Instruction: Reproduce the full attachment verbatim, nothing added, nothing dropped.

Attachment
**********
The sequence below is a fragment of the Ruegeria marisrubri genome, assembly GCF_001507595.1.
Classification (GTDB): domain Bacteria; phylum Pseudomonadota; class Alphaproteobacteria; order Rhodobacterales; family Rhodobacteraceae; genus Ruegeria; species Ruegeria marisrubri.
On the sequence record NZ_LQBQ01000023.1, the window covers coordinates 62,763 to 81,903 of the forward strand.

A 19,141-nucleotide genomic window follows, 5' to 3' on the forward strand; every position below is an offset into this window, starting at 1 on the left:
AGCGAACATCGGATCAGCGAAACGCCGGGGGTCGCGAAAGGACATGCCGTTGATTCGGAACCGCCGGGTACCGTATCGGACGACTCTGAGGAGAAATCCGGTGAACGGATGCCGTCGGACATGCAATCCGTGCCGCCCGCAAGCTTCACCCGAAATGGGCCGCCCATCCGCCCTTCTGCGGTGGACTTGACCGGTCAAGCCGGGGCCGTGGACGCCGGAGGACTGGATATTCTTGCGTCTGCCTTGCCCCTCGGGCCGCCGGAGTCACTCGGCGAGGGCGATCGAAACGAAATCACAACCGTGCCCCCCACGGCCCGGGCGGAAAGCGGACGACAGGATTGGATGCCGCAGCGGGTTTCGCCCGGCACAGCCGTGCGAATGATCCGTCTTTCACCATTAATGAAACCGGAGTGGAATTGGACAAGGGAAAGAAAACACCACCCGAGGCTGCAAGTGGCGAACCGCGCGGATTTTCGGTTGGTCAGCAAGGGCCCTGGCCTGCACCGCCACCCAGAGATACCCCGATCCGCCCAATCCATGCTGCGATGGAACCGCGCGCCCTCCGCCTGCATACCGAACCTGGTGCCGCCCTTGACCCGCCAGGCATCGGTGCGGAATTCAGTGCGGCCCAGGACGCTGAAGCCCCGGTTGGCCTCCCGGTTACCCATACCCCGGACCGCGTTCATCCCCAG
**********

The sequence below is a fragment of the Ruegeria marisrubri genome, assembly GCF_001507595.1.
Classification (GTDB): domain Bacteria; phylum Pseudomonadota; class Alphaproteobacteria; order Rhodobacterales; family Rhodobacteraceae; genus Ruegeria; species Ruegeria marisrubri.
On the sequence record NZ_LQBQ01000023.1, the window covers coordinates 62,763 to 81,903 of the forward strand.

A 19,141-nucleotide genomic window follows, 5' to 3' on the forward strand; every position below is an offset into this window, starting at 1 on the left:
AGCGAACATCGGATCAGCGAAACGCCGGGGGTCGCGAAAGGACATGCCGTTGATTCGGAACCGCCGGGTACCGTATCGGACGACTCTGAGGAGAAATCCGGTGAACGGATGCCGTCGGACATGCAATCCGTGCCGCCCGCAAGCTTCACCCGAAATGGGCCGCCCATCCGCCCTTCTGCGGTGGACTTGACCGGTCAAGCCGGGGCCGTGGACGCCGGAGGACTGGATATTCTTGCGTCTGCCTTGCCCCTCGGGCCGCCGGAGTCACTCGGCGAGGGCGATCGAAACGAAATCACAACCGTGCCCCCCACGGCCCGGGCGGAAAGCGGACGACAGGATTGGATGCCGCAGCGGGTTTCGCCCGGCACAGCCGTGCGAATGATCCGTCTTTCACCATTAATGAAACCGGAGTGGAATTGGACAAGGGAAAGAAAACACCACCCGAGGCTGCAAGTGGCGAACCGCGCGGATTTTCGGTTGGTCAGCAAGGGCCCTGGCCTGCACCGCCACCCAGAGATACCCCGATCCGCCCAATCCATGCTGCGATGGAACCGCGCGCCCTCCGCCTGCATACCGAACCTGGTGCCGCCCTTGACCCGCCAGGCATCGGTGCGGAATTCAGTGCGGCCCAGGACGCTGAAGCCCCGGTTGGCCTCCCGGTTACCCATACCCCGGACCGCGTTCATCCCCAG